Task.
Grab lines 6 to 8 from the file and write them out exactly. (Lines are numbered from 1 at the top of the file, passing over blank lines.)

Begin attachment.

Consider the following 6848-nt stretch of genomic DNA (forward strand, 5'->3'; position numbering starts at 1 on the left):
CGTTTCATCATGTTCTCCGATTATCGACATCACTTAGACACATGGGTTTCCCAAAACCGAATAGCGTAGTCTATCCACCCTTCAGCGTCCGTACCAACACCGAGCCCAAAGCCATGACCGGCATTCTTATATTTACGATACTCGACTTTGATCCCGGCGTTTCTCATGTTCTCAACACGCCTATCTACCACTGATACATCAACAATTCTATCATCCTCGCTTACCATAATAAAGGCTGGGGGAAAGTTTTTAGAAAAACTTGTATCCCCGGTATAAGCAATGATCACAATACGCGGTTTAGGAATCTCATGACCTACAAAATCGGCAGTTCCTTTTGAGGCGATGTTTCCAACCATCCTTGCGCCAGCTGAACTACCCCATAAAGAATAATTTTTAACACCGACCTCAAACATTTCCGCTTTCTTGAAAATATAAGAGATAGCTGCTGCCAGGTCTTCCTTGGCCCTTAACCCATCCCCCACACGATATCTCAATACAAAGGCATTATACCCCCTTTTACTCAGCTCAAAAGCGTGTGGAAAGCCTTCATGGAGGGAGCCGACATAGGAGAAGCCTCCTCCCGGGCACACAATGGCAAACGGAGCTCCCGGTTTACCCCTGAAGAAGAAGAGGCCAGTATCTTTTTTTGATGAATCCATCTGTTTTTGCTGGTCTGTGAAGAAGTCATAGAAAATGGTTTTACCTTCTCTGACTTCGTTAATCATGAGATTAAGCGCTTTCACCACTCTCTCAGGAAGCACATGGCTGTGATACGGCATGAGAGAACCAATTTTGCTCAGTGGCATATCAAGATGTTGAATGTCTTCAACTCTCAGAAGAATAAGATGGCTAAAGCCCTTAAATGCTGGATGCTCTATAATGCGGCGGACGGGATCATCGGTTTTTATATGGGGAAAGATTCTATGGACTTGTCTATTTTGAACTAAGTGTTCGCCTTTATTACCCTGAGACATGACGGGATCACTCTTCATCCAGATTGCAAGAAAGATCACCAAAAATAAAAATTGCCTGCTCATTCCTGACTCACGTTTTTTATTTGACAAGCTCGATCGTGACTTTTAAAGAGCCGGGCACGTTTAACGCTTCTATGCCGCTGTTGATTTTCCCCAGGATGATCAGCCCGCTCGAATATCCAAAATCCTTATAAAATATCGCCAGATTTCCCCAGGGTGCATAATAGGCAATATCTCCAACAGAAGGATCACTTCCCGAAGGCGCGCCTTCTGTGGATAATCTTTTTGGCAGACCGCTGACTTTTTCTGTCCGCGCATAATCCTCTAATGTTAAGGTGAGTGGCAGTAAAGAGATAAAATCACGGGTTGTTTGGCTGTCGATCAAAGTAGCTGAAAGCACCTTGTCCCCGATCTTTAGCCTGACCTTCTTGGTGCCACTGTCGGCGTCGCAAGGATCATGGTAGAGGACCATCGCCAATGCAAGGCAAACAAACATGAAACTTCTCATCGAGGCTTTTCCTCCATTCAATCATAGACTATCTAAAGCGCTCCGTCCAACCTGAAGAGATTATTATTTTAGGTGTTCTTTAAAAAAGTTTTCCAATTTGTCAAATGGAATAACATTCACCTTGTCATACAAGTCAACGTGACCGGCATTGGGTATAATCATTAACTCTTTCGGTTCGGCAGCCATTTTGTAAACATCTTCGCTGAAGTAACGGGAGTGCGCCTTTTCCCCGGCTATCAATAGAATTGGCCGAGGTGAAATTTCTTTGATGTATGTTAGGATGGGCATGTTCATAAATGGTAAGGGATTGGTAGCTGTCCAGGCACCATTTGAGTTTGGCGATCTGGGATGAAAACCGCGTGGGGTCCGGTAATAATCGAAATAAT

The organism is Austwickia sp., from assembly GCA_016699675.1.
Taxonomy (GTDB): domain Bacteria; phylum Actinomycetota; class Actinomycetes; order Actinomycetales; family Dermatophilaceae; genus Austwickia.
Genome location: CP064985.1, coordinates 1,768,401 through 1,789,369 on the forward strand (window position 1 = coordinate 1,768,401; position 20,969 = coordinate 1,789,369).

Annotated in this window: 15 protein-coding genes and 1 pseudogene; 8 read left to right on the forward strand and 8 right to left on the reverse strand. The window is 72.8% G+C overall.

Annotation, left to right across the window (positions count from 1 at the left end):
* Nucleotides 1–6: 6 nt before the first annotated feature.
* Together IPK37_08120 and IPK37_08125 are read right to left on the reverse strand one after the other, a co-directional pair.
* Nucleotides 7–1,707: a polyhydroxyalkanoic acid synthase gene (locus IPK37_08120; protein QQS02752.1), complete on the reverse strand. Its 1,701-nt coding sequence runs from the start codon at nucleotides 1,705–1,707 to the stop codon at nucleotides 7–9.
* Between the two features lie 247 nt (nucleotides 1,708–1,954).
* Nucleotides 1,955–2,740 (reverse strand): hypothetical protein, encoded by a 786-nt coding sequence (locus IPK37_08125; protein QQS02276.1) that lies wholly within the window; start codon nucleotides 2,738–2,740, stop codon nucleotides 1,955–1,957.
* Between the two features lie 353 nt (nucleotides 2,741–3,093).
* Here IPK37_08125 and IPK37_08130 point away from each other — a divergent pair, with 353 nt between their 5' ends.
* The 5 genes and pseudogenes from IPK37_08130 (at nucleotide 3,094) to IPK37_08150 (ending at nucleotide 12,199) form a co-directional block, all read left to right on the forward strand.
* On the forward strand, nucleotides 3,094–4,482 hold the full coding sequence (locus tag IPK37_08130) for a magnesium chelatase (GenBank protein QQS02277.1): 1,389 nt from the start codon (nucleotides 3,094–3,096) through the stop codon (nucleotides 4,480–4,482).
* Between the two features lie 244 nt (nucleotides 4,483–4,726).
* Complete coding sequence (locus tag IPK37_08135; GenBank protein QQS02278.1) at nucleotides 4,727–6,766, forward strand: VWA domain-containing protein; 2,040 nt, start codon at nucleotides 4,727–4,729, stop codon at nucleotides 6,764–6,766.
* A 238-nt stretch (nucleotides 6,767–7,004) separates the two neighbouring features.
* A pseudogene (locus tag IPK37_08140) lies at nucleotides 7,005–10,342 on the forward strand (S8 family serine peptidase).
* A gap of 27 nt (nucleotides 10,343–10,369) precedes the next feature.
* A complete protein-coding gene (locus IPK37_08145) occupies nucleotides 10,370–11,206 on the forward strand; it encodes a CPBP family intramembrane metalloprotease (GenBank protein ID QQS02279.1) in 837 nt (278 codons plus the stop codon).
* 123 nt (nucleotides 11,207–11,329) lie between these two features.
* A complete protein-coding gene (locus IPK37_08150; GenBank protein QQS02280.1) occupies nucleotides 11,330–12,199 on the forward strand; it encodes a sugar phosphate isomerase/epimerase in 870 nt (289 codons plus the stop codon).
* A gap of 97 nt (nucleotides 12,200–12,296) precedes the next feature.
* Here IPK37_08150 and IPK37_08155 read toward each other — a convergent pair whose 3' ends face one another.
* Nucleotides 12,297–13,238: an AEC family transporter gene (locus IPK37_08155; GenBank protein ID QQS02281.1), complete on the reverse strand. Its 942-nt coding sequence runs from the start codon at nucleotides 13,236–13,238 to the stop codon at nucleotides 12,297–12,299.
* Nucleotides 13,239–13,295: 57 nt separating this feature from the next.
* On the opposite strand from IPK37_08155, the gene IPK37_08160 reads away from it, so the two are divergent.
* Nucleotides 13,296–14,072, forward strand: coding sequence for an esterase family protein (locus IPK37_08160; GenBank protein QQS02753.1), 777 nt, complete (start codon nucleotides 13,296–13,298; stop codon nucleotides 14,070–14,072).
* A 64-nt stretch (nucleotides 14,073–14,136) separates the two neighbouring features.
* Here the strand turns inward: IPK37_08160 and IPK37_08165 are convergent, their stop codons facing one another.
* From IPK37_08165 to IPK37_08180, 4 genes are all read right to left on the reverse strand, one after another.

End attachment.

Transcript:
Annotated in this window: 15 protein-coding genes and 1 pseudogene; 8 read left to right on the forward strand and 8 right to left on the reverse strand. The window is 72.8% G+C overall.

Annotation, left to right across the window (positions count from 1 at the left end):
* Nucleotides 1–6: 6 nt before the first annotated feature.